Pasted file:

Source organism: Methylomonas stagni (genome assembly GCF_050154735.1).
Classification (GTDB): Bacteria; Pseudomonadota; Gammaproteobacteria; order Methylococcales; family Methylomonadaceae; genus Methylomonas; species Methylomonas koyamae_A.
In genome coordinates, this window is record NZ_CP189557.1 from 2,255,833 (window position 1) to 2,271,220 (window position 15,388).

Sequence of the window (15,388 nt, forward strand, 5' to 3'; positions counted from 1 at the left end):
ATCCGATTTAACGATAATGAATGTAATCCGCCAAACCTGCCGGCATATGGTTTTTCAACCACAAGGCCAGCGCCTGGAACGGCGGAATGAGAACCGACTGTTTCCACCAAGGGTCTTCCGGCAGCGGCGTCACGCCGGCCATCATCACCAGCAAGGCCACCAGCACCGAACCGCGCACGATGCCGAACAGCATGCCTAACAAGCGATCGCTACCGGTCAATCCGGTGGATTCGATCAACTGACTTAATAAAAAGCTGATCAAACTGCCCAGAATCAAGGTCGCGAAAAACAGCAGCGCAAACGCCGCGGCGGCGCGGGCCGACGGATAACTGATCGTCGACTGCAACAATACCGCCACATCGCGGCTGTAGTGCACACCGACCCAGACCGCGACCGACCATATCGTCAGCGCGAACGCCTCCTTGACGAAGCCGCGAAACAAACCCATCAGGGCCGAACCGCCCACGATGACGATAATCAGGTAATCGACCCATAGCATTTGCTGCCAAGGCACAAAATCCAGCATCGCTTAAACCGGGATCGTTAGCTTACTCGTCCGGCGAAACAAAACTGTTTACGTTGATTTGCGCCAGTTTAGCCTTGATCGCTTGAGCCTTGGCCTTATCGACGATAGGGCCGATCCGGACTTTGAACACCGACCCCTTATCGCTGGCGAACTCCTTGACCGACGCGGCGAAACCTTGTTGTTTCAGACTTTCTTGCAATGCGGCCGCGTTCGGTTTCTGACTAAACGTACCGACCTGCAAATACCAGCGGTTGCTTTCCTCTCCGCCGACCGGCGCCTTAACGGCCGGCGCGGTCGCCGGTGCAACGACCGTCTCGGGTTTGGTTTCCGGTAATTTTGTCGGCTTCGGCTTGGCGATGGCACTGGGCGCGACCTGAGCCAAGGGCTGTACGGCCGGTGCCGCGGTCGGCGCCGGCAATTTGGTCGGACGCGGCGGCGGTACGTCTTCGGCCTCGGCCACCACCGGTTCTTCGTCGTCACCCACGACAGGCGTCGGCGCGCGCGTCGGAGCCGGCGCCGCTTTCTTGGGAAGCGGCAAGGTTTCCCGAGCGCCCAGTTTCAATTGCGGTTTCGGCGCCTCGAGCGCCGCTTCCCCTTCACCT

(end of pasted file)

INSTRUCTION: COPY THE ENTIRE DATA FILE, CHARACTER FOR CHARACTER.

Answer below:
Source organism: Methylomonas stagni (genome assembly GCF_050154735.1).
Classification (GTDB): Bacteria; Pseudomonadota; Gammaproteobacteria; order Methylococcales; family Methylomonadaceae; genus Methylomonas; species Methylomonas koyamae_A.
In genome coordinates, this window is record NZ_CP189557.1 from 2,255,833 (window position 1) to 2,271,220 (window position 15,388).

Sequence of the window (15,388 nt, forward strand, 5' to 3'; positions counted from 1 at the left end):
ATCCGATTTAACGATAATGAATGTAATCCGCCAAACCTGCCGGCATATGGTTTTTCAACCACAAGGCCAGCGCCTGGAACGGCGGAATGAGAACCGACTGTTTCCACCAAGGGTCTTCCGGCAGCGGCGTCACGCCGGCCATCATCACCAGCAAGGCCACCAGCACCGAACCGCGCACGATGCCGAACAGCATGCCTAACAAGCGATCGCTACCGGTCAATCCGGTGGATTCGATCAACTGACTTAATAAAAAGCTGATCAAACTGCCCAGAATCAAGGTCGCGAAAAACAGCAGCGCAAACGCCGCGGCGGCGCGGGCCGACGGATAACTGATCGTCGACTGCAACAATACCGCCACATCGCGGCTGTAGTGCACACCGACCCAGACCGCGACCGACCATATCGTCAGCGCGAACGCCTCCTTGACGAAGCCGCGAAACAAACCCATCAGGGCCGAACCGCCCACGATGACGATAATCAGGTAATCGACCCATAGCATTTGCTGCCAAGGCACAAAATCCAGCATCGCTTAAACCGGGATCGTTAGCTTACTCGTCCGGCGAAACAAAACTGTTTACGTTGATTTGCGCCAGTTTAGCCTTGATCGCTTGAGCCTTGGCCTTATCGACGATAGGGCCGATCCGGACTTTGAACACCGACCCCTTATCGCTGGCGAACTCCTTGACCGACGCGGCGAAACCTTGTTGTTTCAGACTTTCTTGCAATGCGGCCGCGTTCGGTTTCTGACTAAACGTACCGACCTGCAAATACCAGCGGTTGCTTTCCTCTCCGCCGACCGGCGCCTTAACGGCCGGCGCGGTCGCCGGTGCAACGACCGTCTCGGGTTTGGTTTCCGGTAATTTTGTCGGCTTCGGCTTGGCGATGGCACTGGGCGCGACCTGAGCCAAGGGCTGTACGGCCGGTGCCGCGGTCGGCGCCGGCAATTTGGTCGGACGCGGCGGCGGTACGTCTTCGGCCTCGGCCACCACCGGTTCTTCGTCGTCACCCACGACAGGCGTCGGCGCGCGCGTCGGAGCCGGCGCCGCTTTCTTGGGAAGCGGCAAGGTTTCCCGAGCGCCCAGTTTCAATTGCGGTTTCGGCGCCTCGAGCGCCGCTTCCCCTTCACCT